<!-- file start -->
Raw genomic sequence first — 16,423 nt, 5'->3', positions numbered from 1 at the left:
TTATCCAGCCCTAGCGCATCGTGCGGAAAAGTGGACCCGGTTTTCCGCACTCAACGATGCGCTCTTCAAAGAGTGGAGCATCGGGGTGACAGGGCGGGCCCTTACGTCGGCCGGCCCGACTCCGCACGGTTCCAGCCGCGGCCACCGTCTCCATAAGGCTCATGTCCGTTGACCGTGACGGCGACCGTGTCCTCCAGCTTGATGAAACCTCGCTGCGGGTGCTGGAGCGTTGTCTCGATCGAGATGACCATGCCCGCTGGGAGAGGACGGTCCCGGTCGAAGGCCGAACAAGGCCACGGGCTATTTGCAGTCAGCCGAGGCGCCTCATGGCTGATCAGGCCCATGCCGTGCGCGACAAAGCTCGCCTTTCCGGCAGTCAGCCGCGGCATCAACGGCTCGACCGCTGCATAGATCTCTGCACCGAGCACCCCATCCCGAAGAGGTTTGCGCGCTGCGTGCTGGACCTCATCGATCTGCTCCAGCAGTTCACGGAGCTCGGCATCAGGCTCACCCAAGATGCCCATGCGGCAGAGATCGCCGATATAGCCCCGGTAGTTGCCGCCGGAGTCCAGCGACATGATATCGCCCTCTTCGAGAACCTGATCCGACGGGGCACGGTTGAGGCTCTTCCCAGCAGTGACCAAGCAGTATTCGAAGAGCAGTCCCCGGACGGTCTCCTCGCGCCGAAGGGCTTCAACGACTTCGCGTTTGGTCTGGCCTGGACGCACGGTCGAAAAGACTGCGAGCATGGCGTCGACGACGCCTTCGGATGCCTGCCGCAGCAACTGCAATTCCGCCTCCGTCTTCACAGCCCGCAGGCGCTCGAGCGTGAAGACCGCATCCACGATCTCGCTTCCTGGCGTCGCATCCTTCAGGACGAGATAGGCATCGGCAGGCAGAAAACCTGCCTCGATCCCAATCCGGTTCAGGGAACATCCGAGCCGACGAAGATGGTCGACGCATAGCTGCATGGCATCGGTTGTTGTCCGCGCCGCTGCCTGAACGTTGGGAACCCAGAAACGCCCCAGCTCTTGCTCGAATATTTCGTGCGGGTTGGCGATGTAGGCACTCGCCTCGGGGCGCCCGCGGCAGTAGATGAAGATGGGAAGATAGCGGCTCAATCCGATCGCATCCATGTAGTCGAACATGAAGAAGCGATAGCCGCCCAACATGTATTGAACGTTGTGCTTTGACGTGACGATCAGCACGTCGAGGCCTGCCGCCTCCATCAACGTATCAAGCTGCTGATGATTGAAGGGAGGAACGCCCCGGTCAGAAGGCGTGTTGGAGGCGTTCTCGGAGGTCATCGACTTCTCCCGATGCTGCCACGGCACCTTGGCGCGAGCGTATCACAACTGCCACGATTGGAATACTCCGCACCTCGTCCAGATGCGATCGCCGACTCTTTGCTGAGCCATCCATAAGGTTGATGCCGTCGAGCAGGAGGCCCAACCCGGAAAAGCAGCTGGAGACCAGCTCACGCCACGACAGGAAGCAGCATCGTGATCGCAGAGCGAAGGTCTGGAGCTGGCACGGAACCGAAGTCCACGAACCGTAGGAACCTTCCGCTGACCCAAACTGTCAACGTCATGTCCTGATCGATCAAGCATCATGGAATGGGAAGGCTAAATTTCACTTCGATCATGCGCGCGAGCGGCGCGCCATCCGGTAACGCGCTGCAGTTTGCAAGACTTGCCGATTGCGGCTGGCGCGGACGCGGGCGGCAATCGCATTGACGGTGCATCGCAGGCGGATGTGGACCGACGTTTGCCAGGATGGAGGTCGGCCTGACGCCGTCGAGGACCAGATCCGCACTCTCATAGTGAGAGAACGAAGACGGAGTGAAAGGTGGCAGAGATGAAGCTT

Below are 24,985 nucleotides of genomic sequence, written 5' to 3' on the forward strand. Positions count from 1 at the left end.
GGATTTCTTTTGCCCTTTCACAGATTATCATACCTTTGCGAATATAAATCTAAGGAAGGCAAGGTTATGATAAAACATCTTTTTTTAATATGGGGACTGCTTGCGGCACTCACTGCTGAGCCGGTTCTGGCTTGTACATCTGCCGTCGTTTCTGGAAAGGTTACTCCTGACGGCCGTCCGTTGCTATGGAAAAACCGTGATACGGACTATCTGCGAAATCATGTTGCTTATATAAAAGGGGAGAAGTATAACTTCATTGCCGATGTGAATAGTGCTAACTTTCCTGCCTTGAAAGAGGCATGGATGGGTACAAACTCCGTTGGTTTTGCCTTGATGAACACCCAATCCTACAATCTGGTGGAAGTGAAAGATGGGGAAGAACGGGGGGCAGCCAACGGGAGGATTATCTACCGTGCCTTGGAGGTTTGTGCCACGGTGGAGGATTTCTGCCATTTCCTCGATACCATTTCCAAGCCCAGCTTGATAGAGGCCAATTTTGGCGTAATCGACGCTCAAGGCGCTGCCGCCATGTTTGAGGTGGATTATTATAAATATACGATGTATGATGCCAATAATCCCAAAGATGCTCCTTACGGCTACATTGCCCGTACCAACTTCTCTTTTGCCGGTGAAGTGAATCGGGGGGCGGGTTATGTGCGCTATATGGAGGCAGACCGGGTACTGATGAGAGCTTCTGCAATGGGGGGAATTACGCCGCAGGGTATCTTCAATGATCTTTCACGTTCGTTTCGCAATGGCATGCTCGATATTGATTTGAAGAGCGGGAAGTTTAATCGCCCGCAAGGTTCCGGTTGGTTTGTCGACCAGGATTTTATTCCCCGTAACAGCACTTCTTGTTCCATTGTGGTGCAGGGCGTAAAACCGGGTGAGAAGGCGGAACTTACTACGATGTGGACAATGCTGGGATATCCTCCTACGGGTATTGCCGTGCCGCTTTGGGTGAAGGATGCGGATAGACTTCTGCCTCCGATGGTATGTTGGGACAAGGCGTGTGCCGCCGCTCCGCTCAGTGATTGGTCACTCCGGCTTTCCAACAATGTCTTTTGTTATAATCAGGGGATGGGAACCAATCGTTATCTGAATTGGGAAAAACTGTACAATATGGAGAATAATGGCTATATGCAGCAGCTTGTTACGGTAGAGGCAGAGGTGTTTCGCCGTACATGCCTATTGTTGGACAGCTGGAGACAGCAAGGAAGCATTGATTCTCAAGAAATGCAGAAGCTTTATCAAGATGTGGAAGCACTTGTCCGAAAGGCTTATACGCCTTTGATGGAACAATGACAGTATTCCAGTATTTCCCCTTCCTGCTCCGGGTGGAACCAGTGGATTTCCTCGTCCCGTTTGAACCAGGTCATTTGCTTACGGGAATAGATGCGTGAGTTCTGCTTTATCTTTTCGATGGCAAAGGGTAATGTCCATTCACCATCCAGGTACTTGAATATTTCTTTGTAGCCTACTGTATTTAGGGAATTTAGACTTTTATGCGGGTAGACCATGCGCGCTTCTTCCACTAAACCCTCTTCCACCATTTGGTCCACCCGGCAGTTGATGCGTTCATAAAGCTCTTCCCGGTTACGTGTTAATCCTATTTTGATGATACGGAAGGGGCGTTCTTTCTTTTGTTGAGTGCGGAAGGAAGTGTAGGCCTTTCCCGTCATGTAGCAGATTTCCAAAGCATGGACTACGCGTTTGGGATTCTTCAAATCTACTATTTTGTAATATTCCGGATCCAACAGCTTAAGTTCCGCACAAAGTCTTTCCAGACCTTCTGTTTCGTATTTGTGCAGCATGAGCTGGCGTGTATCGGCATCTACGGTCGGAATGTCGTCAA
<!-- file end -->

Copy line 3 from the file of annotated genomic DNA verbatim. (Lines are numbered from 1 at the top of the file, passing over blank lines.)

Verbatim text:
Below are 24,985 nucleotides of genomic sequence, written 5' to 3' on the forward strand. Positions count from 1 at the left end.